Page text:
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Old-Growth Wood: What It Is and Why It's Worth Keeping

In many older homes, original wooden window sashes may be constructed from a different type of wood than can be found in modern buildings: old-growth wood. While some homeowners may have heard of this material before, others may not know exactly what makes it so valuable.

Old-growth wood refers to wood from trees that belonged to forests that grew up over hundreds of years. A majority of today’s lumber is harvested from trees that have been cultivated to grow rapidly, so the wood is not as dense. As a result, it is weaker and more susceptible to decay and instability. Old-growth wood has nearly ten times the number of growth rings per inch (meaning that it is much denser) and is more resistant to decay or damage. According Scott Sidler of The Craftsman Blog, old-growth wood has distinct advantages over today’s wood: it is resistant to rot and termites, stronger and harder, and more stable.

Stability refers to how much the wood expands and contracts due to moisture. In New England, where the temperature and humidity can vary significantly throughout the year, it is especially beneficial to have wood that can stand up to very dry or very wet conditions. The result is longer-lasting paint jobs, less movement, and fewer gaps during the cold and dry months.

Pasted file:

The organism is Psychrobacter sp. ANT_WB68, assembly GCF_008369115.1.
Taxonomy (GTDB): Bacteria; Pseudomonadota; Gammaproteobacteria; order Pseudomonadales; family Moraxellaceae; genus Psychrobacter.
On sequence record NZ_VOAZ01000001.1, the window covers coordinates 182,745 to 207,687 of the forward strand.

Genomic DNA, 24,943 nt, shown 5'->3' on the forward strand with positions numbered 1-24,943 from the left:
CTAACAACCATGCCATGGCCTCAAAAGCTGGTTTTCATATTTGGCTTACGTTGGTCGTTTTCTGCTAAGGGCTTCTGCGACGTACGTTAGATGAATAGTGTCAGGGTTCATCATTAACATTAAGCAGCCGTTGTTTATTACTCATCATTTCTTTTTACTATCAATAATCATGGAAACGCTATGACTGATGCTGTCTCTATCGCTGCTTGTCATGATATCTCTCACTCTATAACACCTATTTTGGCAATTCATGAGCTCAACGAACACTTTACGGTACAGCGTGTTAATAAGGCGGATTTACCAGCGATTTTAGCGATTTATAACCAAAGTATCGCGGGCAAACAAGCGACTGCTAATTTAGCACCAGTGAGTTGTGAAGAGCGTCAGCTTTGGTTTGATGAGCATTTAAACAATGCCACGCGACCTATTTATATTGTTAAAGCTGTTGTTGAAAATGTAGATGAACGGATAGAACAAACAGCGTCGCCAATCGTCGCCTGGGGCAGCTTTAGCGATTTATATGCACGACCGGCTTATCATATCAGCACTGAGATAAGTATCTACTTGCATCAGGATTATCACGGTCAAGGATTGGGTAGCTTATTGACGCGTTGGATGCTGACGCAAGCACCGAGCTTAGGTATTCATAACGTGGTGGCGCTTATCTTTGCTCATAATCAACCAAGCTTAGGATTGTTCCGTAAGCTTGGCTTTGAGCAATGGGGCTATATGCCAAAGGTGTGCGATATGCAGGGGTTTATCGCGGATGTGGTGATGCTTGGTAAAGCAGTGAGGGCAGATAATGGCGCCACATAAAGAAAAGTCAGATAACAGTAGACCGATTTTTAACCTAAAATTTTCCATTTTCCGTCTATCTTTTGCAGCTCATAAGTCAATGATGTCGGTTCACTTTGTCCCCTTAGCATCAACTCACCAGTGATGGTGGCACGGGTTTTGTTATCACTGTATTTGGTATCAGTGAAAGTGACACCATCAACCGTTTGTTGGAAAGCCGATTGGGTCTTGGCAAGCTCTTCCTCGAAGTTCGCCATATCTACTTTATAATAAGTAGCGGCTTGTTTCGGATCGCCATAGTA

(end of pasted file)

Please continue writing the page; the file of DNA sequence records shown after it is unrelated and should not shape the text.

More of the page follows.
Preservation contractor Bob Yapp recounts an experience that many can relate to: “I can't tell you how many historic houses I've pulled the 1950s aluminum siding off to find the original old growth siding and trim. After repair and a good paint job, this wood will last another 100 years and can yet again be restored. I call that a lifetime product.”

If a wooden window sash in an older home is showing signs of deterioration, one’s immediate conclusion may be that it’s time to replace the old material with a new wood or vinyl frame—especially if you've been bombarded by advertisements for replacement windows. But, if a 100-year-old wood sash is restored and maintained, it can potentially last another 100 years. The outside of the dense wood may appear to be in poor shape, but the inside could still be in excellent condition. Add a good-quality storm window and weather stripping, and the energy efficiency is virtually as good as replacement windows.

Old-growth wood is reparable, and the effort is well worth it to preserve a high-quality building material that is no longer easily available. Wood repair epoxy (such as Flex-Tec) is an excellent choice for making these repairs.

—Sean Yarolin